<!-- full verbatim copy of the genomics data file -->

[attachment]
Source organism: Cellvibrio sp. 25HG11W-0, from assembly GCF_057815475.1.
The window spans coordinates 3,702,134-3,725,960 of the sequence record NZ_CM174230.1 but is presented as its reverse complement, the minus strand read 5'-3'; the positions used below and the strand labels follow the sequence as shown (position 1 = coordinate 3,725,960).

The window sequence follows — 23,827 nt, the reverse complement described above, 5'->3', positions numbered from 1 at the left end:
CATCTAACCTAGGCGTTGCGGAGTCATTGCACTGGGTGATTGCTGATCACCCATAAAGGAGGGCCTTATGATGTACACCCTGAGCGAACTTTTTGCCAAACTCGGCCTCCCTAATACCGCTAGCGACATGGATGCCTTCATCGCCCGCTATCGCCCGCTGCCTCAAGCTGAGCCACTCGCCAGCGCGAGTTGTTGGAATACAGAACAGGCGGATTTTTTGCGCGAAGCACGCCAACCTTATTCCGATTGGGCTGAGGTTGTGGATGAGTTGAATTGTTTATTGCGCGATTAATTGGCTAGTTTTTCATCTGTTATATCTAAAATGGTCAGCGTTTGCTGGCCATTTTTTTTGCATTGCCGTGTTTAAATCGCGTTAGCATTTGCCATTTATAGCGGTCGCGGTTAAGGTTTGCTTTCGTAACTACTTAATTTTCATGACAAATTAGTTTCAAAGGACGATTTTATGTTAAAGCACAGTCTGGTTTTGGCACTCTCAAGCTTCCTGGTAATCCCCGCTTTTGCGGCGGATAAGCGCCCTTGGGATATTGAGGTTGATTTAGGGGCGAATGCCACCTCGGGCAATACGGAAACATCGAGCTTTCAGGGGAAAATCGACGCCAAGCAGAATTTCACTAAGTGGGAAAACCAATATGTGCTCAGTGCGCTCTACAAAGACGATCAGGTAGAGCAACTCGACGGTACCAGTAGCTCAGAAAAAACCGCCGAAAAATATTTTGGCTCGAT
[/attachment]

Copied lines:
Source organism: Cellvibrio sp. 25HG11W-0, from assembly GCF_057815475.1.
The window spans coordinates 3,702,134-3,725,960 of the sequence record NZ_CM174230.1 but is presented as its reverse complement, the minus strand read 5'-3'; the positions used below and the strand labels follow the sequence as shown (position 1 = coordinate 3,725,960).

The window sequence follows — 23,827 nt, the reverse complement described above, 5'->3', positions numbered from 1 at the left end:
CATCTAACCTAGGCGTTGCGGAGTCATTGCACTGGGTGATTGCTGATCACCCATAAAGGAGGGCCTTATGATGTACACCCTGAGCGAACTTTTTGCCAAACTCGGCCTCCCTAATACCGCTAGCGACATGGATGCCTTCATCGCCCGCTATCGCCCGCTGCCTCAAGCTGAGCCACTCGCCAGCGCGAGTTGTTGGAATACAGAACAGGCGGATTTTTTGCGCGAAGCACGCCAACCTTATTCCGATTGGGCTGAGGTTGTGGATGAGTTGAATTGTTTATTGCGCGATTAATTGGCTAGTTTTTCATCTGTTATATCTAAAATGGTCAGCGTTTGCTGGCCATTTTTTTTGCATTGCCGTGTTTAAATCGCGTTAGCATTTGCCATTTATAGCGGTCGCGGTTAAGGTTTGCTTTCGTAACTACTTAATTTTCATGACAAATTAGTTTCAAAGGACGATTTTATGTTAAAGCACAGTCTGGTTTTGGCACTCTCAAGCTTCCTGGTAATCCCCGCTTTTGCGGCGGATAAGCGCCCTTGGGATATTGAGGTTGATTTAGGGGCGAATGCCACCTCGGGCAATACGGAAACATCGAGCTTTCAGGGGAAAATCGACGCCAAGCAGAATTTCACTAAGTGGGAAAACCAATATGTGCTCAGTGCGCTCTACAAAGACGATCAGGTAGAGCAACTCGACGGTACCAGTAGCTCAGAAAAAACCGCCGAAAAATATTTTGGCTCGAT